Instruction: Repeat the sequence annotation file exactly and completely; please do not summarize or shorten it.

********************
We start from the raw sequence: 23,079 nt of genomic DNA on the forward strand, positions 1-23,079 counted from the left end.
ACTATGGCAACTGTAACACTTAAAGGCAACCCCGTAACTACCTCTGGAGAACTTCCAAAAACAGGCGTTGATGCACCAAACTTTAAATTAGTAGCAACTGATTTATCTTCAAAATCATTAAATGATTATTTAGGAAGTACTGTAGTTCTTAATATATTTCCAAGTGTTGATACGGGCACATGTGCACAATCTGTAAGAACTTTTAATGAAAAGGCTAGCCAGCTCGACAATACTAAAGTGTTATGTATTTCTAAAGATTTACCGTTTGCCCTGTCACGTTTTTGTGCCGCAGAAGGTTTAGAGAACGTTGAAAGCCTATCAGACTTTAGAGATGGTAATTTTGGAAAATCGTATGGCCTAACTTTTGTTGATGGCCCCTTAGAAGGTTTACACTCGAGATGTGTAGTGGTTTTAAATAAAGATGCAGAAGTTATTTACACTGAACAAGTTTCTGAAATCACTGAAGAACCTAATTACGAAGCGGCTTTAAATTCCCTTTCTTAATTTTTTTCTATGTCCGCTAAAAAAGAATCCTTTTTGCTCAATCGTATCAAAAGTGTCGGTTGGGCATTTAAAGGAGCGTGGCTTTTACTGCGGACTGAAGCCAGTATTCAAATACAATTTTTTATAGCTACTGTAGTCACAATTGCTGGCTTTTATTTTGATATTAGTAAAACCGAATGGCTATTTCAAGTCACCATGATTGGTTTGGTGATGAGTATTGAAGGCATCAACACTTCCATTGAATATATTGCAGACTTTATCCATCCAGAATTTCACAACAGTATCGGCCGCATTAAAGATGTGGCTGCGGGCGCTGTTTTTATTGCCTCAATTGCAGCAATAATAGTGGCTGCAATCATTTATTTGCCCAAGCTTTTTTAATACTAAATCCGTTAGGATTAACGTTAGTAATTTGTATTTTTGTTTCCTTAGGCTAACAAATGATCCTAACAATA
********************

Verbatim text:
We start from the raw sequence: 23,079 nt of genomic DNA on the forward strand, positions 1-23,079 counted from the left end.
ACTATGGCAACTGTAACACTTAAAGGCAACCCCGTAACTACCTCTGGAGAACTTCCAAAAACAGGCGTTGATGCACCAAACTTTAAATTAGTAGCAACTGATTTATCTTCAAAATCATTAAATGATTATTTAGGAAGTACTGTAGTTCTTAATATATTTCCAAGTGTTGATACGGGCACATGTGCACAATCTGTAAGAACTTTTAATGAAAAGGCTAGCCAGCTCGACAATACTAAAGTGTTATGTATTTCTAAAGATTTACCGTTTGCCCTGTCACGTTTTTGTGCCGCAGAAGGTTTAGAGAACGTTGAAAGCCTATCAGACTTTAGAGATGGTAATTTTGGAAAATCGTATGGCCTAACTTTTGTTGATGGCCCCTTAGAAGGTTTACACTCGAGATGTGTAGTGGTTTTAAATAAAGATGCAGAAGTTATTTACACTGAACAAGTTTCTGAAATCACTGAAGAACCTAATTACGAAGCGGCTTTAAATTCCCTTTCTTAATTTTTTTCTATGTCCGCTAAAAAAGAATCCTTTTTGCTCAATCGTATCAAAAGTGTCGGTTGGGCATTTAAAGGAGCGTGGCTTTTACTGCGGACTGAAGCCAGTATTCAAATACAATTTTTTATAGCTACTGTAGTCACAATTGCTGGCTTTTATTTTGATATTAGTAAAACCGAATGGCTATTTCAAGTCACCATGATTGGTTTGGTGATGAGTATTGAAGGCATCAACACTTCCATTGAATATATTGCAGACTTTATCCATCCAGAATTTCACAACAGTATCGGCCGCATTAAAGATGTGGCTGCGGGCGCTGTTTTTATTGCCTCAATTGCAGCAATAATAGTGGCTGCAATCATTTATTTGCCCAAGCTTTTTTAATACTAAATCCGTTAGGATTAACGTTAGTAATTTGTATTTTTGTTTCCTTAGGCTAACAAATGATCCTAACAATA